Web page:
Sunny Dhillon is an early stage investor at Signia Ventures in San Francisco, where he invests in start-ups of consumer and business software in retail technology, e-commerce infrastructure and logistics.
Other contributions from this contributor
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- Digital influencers and the subsequent dollars
In an instant Millennials, mothers and grandparents have given up decades of walking through dusty groceries for the convenient and novel use of online groceries. While Instacart, Amazon Fresh and others have been offering an alternative to the stationary grocery store for years, it is the pandemic that has classified them as essential companies and has given them a clear competitive advantage more than ever.
In recent months, however, not only has consumer behavior changed drastically, but the business model of food retailers worldwide has also changed fundamentally. These shifts are not temporary – in fact, they are here to stay, corona-catalyzed and permanent.
Fulfillment innovations can lead to efficiency and cost savings
For the consumer, the online grocery store generally begins and ends in the same way: you place your order through an app or website and hours later it is displayed on your door. But the way these orders are accomplished depends on the scope.
The best known approach comes from Instacart, This depends on hundreds of thousands of human buyers fulfilling customers' online grocery orders by shopping side by side with regular customers. The model clearly works for Instacart, which is worth nearly $ 14 billion after its last upgrade.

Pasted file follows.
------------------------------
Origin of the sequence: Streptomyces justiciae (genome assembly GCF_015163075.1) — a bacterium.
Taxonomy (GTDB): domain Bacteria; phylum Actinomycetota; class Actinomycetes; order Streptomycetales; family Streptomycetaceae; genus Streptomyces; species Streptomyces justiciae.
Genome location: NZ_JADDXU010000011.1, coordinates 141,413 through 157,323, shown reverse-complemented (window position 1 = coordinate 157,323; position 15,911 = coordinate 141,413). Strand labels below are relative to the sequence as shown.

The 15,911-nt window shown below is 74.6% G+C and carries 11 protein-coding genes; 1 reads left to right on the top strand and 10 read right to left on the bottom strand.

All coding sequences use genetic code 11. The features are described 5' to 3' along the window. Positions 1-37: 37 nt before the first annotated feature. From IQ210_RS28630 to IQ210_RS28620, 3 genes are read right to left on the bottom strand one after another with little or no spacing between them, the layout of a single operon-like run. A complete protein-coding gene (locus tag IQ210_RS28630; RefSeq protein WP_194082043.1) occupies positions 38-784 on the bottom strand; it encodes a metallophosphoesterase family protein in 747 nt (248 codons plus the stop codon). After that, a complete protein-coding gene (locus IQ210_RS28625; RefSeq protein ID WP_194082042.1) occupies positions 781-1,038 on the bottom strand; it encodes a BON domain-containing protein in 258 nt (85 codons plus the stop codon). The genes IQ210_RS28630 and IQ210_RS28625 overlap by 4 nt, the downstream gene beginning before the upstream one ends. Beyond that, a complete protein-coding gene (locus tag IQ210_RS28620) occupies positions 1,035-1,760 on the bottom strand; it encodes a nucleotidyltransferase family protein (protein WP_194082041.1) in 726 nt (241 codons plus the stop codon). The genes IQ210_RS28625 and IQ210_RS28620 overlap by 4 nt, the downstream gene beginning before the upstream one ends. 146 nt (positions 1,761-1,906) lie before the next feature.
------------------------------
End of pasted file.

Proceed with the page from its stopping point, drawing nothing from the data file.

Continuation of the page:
However, this model is far from ideal. Even before COVID, customers were known to displace regular customers, not to mention introducing high delivery costs and the element of human error into the fulfillment process.
An obvious solution is the Central Fulfillment Center (CFC). CFCs are large, independent warehouses that often serve different regions and can supply both brick-and-mortar stores and online grocery deliveries. As the volume of orders increases and consumers demand ever faster delivery times, the CFC model has already been innovatively designed.
Some grocers, particularly Kroger, believe that the introduction of robot automation in CFCs through solutions like Ocado can create economies of scale for fulfillment. These CFCs use fulfillment robots, which are controlled by air traffic control technology and run along a grid system and move goods over categorized boxes. Kroger continues to invest in the model and recently announced three new Ocado automated CFCs in the West, Pacific Northwest and Great Lakes regions of the United States. The smallest location is over 150,000 square meters.
During Kroger remains clearly associated with the Albertsons / Safeway, Walmart CFC model and many others prefer the Microfulfillment Center (MFC). MFCs, which are typically much smaller (e.g., approximately 10,000 square feet), are automated warehouses that have been cut from the back of existing stores and enable faster fulfillment times in a smaller geographic area, allowing chain stores to use their multiple geographic locations to act effectively Fulfillment / delivery hubs for e-grocery coverage.